Dear Agent Manners:
Many of the sample query letters I’ve seen start straight in with the hook. Do you prefer this, leaving even title, genre, and word count until a later paragraph?
If a novel isn’t part of a series, but I have plans for future science fiction novels, how much should I say about this? I want to concentrate on the novel I’m pitching, but I was just reading Donald Maass’s explanantion about how success might not become real until novels twenty five or twenty six, so I feel I should say something.
I understand that a novel has a much greater chance of success if the author is working hard to promote it. It seems like an agent would be more interested in a novel if the author is already thinking hard about how to promote it – but none of the recommended sample query letters I’ve seen talk about that. Is there any circumstance you would want to hear about an unpublished author’s plans for book signings, readings, and online promotions?
Hopeful in Long Island New York (If you have a window facing south east you might see me.)
My, isn’t that a lot of questions….
Answer #1: Agent Manners certainly believes that a talented writer could combine a one-sentence hook and title and genre in an opening paragraph. In point of fact, many hooks will indicate the genre regardless. The longer paragraph that follows should hopefully convince the reader to take a further look at the story.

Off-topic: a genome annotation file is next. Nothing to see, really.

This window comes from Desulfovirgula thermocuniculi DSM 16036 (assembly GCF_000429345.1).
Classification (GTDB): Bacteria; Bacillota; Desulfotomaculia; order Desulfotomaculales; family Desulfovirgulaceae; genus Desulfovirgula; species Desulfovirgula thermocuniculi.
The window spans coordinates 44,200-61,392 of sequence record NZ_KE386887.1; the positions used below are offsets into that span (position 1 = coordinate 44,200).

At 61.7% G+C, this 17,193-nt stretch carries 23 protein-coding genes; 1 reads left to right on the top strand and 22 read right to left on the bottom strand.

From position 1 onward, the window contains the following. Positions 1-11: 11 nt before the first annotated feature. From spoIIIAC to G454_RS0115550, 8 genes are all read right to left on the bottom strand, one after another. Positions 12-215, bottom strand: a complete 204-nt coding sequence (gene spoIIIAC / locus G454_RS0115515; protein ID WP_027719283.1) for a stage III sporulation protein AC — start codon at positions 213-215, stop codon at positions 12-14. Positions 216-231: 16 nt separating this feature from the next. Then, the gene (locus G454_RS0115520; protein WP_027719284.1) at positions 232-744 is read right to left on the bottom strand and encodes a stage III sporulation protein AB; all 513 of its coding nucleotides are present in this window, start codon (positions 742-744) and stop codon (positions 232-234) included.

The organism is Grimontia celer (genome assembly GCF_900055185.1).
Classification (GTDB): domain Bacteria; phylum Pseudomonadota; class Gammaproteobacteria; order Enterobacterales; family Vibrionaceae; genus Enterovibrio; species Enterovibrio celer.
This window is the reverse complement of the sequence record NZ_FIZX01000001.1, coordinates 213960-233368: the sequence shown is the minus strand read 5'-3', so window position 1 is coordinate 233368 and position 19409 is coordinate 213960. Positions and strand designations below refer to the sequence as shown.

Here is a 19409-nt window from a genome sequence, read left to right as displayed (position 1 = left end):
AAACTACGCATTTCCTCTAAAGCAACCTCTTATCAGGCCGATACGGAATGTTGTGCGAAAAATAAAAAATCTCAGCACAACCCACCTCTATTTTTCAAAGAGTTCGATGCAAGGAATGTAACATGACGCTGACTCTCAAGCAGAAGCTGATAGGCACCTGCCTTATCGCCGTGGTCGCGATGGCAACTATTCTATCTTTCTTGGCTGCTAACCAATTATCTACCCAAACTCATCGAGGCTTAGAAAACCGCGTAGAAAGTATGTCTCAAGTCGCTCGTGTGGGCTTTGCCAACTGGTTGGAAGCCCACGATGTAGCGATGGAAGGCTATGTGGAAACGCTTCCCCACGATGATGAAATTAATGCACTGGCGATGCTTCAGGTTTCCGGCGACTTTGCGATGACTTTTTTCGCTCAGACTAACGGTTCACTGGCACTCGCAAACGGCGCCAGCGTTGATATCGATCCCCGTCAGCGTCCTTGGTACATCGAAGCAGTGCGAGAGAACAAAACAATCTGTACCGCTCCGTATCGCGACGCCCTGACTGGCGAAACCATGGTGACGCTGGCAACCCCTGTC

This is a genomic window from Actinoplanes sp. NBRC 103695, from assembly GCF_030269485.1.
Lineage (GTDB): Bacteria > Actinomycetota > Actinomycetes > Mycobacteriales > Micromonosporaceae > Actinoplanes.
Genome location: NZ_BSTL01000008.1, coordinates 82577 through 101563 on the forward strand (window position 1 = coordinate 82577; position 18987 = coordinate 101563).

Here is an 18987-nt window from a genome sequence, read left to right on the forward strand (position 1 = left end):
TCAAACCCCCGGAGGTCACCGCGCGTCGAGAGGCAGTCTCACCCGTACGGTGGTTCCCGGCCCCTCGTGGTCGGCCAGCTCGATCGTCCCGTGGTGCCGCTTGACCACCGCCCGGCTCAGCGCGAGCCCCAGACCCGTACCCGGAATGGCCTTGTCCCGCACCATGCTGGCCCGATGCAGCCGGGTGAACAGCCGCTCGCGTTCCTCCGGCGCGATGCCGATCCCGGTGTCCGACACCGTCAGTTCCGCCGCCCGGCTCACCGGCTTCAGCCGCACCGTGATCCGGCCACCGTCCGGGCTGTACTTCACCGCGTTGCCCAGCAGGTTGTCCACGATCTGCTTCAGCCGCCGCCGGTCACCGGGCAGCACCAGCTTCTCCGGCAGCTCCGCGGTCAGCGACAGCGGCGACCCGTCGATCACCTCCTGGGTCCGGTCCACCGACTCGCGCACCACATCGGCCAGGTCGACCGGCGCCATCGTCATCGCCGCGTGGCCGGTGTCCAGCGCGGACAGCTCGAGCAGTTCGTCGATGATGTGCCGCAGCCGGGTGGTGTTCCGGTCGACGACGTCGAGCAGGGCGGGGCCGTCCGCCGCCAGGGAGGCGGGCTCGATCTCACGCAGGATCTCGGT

Answer #2: Agent Manners is inclined to advise you to say exactly what you’ve said here: “I have plans for future science fiction novels” in a single sentence towards the end of the letter. It’s enough to let an agent know you have no intention of being a one-shot-wonder. Don’t overwhelm them with information, though. Stick to getting them to read the book at hand. It’s that reading that will reel them in. A query is just bait.
Answer #3: It’s not necessarily a bad idea to mention in passing that you have a plan to promote your book, but unless you are already a celebrity it’s likely to have little impact on the agent’s reading of the query. Knowing you think ahead is great; knowing the entire plan in detail before they’ve even read the book, not so much. Again, the point of the query is to get the agent to read the book and get involved in your writing and enthusiastic about your talent. The rest can come later.